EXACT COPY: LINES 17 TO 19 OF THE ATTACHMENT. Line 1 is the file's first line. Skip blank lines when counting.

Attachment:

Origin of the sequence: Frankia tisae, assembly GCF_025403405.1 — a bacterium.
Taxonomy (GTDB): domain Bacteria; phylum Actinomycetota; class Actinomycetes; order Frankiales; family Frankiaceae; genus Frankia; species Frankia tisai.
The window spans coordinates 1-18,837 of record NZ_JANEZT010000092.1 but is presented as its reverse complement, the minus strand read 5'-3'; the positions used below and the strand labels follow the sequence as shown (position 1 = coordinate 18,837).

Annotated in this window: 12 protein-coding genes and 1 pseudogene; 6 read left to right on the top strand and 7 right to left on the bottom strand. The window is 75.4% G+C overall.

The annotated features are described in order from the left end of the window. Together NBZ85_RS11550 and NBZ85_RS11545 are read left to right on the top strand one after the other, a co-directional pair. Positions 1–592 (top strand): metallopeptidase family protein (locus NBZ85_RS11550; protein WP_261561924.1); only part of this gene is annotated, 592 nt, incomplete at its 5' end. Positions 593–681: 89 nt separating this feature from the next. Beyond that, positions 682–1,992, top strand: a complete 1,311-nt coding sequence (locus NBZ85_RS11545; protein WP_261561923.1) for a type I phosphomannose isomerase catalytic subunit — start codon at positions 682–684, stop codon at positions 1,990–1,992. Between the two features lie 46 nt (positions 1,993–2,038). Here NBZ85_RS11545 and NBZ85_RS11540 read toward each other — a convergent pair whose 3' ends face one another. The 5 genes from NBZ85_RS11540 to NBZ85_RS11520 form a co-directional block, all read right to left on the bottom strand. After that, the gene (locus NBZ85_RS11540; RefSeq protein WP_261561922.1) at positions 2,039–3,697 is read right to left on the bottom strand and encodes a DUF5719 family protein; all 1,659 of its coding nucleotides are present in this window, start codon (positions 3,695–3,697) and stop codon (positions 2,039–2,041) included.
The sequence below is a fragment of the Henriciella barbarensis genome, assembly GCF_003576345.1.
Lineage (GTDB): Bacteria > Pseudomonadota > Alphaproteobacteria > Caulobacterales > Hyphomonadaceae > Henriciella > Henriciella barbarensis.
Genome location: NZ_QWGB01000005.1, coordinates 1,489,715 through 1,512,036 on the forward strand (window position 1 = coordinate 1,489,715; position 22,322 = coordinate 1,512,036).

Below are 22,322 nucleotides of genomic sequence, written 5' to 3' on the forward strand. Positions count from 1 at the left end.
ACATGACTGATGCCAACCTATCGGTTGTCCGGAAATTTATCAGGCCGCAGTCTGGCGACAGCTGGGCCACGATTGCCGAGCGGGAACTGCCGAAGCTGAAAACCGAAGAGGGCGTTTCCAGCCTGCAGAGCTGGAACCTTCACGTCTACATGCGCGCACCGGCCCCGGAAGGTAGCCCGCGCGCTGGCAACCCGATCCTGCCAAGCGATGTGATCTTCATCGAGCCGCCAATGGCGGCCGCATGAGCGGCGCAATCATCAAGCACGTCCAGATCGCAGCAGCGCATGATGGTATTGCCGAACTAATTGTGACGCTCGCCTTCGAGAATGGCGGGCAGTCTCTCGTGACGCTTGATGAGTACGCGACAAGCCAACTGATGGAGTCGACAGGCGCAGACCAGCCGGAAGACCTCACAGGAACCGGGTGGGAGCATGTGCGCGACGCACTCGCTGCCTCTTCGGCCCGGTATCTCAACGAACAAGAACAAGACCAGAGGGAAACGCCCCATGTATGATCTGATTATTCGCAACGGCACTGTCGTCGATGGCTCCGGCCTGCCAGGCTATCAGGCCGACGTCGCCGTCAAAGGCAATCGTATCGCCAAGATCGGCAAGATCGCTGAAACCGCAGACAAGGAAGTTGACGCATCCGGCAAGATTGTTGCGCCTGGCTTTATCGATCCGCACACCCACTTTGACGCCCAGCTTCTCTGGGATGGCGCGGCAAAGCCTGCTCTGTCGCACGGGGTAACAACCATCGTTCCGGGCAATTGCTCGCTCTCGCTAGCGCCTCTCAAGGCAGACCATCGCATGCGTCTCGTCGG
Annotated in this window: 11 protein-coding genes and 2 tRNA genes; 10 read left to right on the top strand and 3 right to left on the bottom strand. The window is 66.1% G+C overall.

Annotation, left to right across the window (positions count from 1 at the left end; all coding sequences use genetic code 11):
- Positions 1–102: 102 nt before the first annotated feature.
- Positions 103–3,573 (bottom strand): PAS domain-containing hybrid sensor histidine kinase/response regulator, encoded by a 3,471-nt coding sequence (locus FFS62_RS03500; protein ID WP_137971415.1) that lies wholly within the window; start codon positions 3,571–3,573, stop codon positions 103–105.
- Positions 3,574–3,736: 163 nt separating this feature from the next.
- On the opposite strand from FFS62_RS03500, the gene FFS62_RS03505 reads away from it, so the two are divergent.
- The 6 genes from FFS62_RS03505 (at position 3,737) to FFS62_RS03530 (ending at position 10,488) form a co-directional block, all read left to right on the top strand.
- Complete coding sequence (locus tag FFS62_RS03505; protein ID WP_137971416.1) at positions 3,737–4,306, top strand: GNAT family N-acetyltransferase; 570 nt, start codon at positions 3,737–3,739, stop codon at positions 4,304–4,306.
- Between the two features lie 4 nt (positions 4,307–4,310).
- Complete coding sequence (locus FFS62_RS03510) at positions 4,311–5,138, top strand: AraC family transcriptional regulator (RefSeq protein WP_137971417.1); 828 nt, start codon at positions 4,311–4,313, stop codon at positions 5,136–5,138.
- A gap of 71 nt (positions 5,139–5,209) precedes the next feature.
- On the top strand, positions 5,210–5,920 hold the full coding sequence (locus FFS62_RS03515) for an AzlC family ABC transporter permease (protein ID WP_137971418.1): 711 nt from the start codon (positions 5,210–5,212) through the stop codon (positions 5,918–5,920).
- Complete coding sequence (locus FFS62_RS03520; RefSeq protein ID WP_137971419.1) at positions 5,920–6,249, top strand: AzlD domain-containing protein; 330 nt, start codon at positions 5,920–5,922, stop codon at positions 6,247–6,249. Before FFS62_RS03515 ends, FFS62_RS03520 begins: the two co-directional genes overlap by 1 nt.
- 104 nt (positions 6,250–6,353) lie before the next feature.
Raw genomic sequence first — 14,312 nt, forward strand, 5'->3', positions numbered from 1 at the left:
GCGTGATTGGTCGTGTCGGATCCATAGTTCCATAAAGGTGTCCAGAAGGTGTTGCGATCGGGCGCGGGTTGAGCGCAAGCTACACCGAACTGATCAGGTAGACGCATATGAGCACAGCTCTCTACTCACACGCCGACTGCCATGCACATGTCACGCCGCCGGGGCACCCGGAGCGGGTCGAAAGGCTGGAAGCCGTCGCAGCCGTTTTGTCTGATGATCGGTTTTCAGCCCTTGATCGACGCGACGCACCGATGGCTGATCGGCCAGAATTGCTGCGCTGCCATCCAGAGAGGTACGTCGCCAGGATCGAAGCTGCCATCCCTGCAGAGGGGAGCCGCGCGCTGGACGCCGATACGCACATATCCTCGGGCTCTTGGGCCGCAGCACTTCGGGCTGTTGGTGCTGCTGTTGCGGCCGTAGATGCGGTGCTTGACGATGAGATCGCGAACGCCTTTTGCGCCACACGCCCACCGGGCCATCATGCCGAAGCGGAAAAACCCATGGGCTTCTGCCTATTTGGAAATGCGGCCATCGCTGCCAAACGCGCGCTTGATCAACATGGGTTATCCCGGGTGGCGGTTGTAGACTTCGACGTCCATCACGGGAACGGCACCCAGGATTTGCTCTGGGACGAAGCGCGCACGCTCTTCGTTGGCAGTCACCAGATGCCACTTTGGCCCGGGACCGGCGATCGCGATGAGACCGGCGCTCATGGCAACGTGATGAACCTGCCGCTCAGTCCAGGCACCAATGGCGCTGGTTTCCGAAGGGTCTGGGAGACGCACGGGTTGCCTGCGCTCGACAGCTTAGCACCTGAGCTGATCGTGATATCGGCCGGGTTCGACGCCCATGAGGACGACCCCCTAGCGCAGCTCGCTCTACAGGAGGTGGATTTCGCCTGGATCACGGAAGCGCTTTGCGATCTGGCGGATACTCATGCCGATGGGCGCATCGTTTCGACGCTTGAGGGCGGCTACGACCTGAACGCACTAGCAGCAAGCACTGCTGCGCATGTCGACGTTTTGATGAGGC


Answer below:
- The 6 genes from FFS62_RS03505 (at position 3,737) to FFS62_RS03530 (ending at position 10,488) form a co-directional block, all read left to right on the top strand.
- Complete coding sequence (locus tag FFS62_RS03505; protein ID WP_137971416.1) at positions 3,737–4,306, top strand: GNAT family N-acetyltransferase; 570 nt, start codon at positions 3,737–3,739, stop codon at positions 4,304–4,306.
- Between the two features lie 4 nt (positions 4,307–4,310).